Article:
In Dark Knight Rises, the plot rests on the fact that Gotham City let its guard down. This allowed evil to creep in, lurking in the shadows, consolidating its power, and waiting until the time was right to strike again. (Similar plots unfold in other epic stories and movies—e.g., The Lord of the Rings, Star Wars.)  On the surface, peace seemed to reign in the city streets, but all the while, in the sewers below a new evil (Bane) was taking root, filling the void left after the last evil (the Joker) was eradicated. 

This illustration reminds us that evil never gives up; it is creative and resourceful, always looking for new ways to spread, new victims to infect. 

Capain Hook always seems to be a "step behind" 
Jake and the Neverland Pirates .
I am afraid that too often Christians are not nearly as vigilant and dedicated.  We function as if evil is not a serious threat—a defeated foe. We claim peace when there is no peace.  A fundamental piece of our theology that Christ defeated evil and death on the cross once and for all, so we assume we’re all safe and sound.  The devil is reduced to a comical looking character with pitchforks and horns, placed on par with Captain Hook from Jake and the Neverland Pirates, a pathetic figure always running a “step” behind Jesus, without a chance of ever doing him—or his  followers—serious harm.

But, of course, bad things happen in our world—even to dedicated followers of Jesus.  Sometimes evil does win and sometimes we find ourselves in the pit of despair, struggling to escape—which Nolan symbolizes as Batman struggles to escape the Lazarus Pit in Dark Knight Rises. To suggest otherwise is to deny reality.  If Jesus is going to make a difference, he must matter in the pit and in the messy reality of our real world.    

While I do believe Christ has won ultimate victory for us, I also believe the struggle is far from over.  As followers of Christ, we live in the tension between the now and not yet; what will be in the future is not yet so…

But the problem is that we act like it’s all done.  Since our eternal future is determined, we assume that how we actually live our daily lives doesn’t really matter.  We let our guard down, and start down a slippery slope toward blending into the world around us.  From there, it’s only a matter of time before we become desensitized and accept the normalcy of evil. Rather than stand apart from the world as we are called, we form alliances with them, and often depend on them for our continued existence. (We can point to some unfortunate chapters in Church history where these alliances have led to horrible abuses of power, crimes against humanity, etc.)  Under those circumstances, to choose to stand out from the world is really hard—to do so could put you at risk.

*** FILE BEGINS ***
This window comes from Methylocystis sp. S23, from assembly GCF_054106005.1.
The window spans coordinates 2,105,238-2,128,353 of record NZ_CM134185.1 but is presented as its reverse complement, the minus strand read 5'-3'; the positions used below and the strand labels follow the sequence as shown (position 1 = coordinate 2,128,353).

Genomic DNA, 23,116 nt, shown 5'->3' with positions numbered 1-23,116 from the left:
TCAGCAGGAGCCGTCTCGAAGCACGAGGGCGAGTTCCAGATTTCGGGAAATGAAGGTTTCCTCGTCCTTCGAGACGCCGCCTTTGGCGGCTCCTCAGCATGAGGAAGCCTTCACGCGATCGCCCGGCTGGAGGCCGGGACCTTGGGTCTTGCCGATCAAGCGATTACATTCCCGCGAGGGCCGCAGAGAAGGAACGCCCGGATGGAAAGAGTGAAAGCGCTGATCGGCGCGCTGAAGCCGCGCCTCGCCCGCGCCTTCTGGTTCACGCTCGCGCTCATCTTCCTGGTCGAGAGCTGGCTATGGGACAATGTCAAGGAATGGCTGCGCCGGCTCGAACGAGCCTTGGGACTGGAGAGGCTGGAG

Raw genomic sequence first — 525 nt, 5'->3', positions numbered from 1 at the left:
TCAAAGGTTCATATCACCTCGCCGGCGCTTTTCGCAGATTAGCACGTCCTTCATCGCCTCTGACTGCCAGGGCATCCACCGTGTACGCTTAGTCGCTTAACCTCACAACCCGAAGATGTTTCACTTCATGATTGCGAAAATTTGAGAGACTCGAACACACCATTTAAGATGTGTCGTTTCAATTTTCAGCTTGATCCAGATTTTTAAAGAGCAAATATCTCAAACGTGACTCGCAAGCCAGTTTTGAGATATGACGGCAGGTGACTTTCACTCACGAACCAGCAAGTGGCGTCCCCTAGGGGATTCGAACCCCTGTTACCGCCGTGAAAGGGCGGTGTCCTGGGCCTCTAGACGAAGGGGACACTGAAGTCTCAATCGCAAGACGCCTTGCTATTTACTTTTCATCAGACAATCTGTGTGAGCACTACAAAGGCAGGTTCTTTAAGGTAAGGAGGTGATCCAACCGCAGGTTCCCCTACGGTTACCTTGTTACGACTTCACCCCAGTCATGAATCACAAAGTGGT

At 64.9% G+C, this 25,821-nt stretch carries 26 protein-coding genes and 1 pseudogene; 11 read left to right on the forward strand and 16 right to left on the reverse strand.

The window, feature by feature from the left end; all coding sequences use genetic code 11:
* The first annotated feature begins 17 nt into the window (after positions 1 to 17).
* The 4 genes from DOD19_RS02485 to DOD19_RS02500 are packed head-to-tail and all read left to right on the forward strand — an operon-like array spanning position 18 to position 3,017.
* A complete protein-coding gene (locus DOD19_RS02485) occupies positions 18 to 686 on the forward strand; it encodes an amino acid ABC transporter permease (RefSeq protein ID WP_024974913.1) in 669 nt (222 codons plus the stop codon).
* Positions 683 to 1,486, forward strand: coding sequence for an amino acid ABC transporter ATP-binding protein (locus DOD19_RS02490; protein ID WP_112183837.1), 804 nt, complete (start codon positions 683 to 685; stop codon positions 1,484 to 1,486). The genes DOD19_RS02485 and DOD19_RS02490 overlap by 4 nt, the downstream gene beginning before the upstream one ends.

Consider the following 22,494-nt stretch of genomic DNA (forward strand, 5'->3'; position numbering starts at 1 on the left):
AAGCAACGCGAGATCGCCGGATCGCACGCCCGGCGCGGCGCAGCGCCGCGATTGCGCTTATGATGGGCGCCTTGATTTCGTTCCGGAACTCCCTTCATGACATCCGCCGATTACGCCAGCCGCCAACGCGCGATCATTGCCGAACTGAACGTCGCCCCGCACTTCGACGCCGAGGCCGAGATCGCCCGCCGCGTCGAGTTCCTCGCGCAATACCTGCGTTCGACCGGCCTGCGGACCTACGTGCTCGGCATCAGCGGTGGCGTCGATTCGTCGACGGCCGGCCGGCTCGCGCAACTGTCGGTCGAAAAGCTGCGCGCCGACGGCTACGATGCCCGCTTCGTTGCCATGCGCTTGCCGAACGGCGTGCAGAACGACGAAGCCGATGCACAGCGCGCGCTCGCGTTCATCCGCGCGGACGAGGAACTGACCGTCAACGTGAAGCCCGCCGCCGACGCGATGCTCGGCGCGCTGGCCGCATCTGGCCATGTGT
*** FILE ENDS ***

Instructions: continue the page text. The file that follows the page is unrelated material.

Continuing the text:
Just to give a more personal example, we went to a National Night Out gathering in our neighborhood recently.  It was a fun event for the kids in our community, with games and a train around the lake; our kids enjoyed themselves.  There was just one problem.  The music played was just plain inappropriate for young ears.  The lyrics were of a violent and/or sexual nature—I heard some profanity laced throughout.  My wife and I both agreed the lyrics were bad but we stayed at the event, and we didn’t really voice our concerns to the person playing the music. We just endured the noise pollution for as long as we were there—as did everyone else there that evening.

This incident reminded me of how hard it can be to stand out for good, especially in a culture that seems to increasingly accept the normalcy of evil.  Soemtimes it's just "easier" to blend into the crowd and not "cause a scene". 

Now obviously, we have to choose our “battles” as it were; not every fight is for us and we must discern when we need to take action and the most effective way to go about it once we choose to act. (Ultimately we decided our best recourse in this case would probably be to complain to our homeowners association—since the dues we pay are used to fund these kinds of activities.)   

The problem is that each time I choose the "easier" way, each time I "look the other way" in the face of something I know is wrong, I lose an opportunity to demonstrate a different way to the world and I give away a little more of what should make me distinctive in the world—in other words, Christ living in me.

I will have more to say on this issue of being distinctive in my next post.  Stay tuned...


[1] Thanks to Brian McLaren for this term.
[2] Thanks to N.T. Wright for these ideas.